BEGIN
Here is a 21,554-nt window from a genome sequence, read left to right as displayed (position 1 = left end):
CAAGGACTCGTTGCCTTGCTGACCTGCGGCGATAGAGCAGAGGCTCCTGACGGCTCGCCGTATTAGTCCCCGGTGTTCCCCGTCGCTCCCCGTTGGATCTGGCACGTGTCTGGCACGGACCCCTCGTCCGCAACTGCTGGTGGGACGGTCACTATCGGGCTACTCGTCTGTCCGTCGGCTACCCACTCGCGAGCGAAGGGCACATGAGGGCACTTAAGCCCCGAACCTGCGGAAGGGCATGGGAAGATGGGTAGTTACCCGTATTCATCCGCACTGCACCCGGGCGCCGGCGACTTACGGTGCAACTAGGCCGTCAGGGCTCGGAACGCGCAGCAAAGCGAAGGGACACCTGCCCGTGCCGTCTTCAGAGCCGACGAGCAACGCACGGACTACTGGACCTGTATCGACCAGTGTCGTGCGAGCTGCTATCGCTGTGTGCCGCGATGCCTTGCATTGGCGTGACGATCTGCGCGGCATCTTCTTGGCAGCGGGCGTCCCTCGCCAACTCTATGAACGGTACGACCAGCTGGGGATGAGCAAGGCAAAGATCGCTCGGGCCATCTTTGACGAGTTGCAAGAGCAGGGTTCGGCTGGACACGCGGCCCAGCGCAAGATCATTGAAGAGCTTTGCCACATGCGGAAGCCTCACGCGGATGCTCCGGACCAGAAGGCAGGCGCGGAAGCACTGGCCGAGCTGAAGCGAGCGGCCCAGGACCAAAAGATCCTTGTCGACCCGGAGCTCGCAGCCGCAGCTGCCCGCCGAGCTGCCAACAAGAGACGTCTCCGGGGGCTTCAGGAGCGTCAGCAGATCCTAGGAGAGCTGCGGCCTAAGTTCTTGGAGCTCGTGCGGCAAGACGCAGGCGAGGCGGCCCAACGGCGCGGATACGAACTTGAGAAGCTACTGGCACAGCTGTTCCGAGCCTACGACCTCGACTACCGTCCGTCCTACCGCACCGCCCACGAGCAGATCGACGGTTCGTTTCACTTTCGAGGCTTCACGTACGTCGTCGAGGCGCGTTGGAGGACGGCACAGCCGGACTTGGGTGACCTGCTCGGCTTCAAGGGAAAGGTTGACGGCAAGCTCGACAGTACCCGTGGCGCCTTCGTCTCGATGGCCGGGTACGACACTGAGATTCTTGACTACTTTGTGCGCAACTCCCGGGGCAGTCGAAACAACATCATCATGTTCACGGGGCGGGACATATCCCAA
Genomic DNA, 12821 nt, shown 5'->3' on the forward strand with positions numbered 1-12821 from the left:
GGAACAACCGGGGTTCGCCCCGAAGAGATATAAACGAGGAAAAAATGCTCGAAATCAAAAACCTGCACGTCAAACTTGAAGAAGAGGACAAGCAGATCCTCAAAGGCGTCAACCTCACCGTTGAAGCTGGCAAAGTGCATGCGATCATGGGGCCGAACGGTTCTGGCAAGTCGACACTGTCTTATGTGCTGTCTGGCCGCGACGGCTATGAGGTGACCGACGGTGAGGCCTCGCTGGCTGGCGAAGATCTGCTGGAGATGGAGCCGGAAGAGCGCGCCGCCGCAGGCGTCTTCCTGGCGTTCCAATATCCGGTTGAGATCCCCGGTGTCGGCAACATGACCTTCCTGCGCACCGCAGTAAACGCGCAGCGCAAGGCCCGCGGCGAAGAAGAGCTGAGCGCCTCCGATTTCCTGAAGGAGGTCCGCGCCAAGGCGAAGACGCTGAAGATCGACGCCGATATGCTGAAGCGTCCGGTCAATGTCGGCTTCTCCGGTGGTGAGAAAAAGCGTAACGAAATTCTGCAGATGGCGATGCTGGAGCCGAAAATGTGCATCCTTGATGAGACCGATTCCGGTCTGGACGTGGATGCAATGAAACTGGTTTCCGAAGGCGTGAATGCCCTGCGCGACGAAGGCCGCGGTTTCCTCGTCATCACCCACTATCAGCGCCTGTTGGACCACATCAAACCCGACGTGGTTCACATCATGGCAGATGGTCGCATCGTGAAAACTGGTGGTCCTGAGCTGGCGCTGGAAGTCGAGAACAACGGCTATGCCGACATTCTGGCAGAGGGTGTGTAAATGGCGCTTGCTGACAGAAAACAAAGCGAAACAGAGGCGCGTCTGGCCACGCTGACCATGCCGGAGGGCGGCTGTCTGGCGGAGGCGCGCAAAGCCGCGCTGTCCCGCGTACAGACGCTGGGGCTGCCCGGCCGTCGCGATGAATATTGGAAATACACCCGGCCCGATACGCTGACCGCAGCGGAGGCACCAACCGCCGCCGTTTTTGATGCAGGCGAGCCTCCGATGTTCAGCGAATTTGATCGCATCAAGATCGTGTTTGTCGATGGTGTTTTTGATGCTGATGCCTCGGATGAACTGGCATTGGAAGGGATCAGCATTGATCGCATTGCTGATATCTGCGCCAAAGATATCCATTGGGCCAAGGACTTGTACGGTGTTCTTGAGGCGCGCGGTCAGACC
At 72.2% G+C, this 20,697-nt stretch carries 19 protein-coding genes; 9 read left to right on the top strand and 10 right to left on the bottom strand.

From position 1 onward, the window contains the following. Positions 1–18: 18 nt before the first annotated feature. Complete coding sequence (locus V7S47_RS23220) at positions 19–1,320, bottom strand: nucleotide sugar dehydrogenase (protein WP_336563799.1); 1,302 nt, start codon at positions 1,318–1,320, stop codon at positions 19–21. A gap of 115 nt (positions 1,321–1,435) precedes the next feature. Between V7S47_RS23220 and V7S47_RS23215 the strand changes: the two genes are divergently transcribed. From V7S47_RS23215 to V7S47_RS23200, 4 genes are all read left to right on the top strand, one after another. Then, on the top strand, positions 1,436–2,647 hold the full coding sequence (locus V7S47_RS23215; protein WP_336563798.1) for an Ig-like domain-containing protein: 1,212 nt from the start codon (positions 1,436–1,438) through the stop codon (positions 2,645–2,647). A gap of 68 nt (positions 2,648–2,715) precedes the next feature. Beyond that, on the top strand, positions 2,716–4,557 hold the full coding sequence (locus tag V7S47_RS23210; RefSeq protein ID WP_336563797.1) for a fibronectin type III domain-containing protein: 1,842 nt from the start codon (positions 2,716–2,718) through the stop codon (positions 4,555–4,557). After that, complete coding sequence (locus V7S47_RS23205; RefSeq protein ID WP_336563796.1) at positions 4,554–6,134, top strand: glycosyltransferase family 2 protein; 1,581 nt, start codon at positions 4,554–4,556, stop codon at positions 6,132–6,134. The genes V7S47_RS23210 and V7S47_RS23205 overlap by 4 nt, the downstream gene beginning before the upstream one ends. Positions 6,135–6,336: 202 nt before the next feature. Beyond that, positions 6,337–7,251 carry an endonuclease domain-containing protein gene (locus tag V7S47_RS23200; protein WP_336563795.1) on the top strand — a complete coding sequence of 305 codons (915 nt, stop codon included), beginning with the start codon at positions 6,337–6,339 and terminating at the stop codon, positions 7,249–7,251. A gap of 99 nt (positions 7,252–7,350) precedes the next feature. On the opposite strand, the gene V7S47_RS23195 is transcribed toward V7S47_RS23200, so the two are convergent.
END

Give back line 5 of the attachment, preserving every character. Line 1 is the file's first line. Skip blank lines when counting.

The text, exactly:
At 72.2% G+C, this 20,697-nt stretch carries 19 protein-coding genes; 9 read left to right on the top strand and 10 right to left on the bottom strand.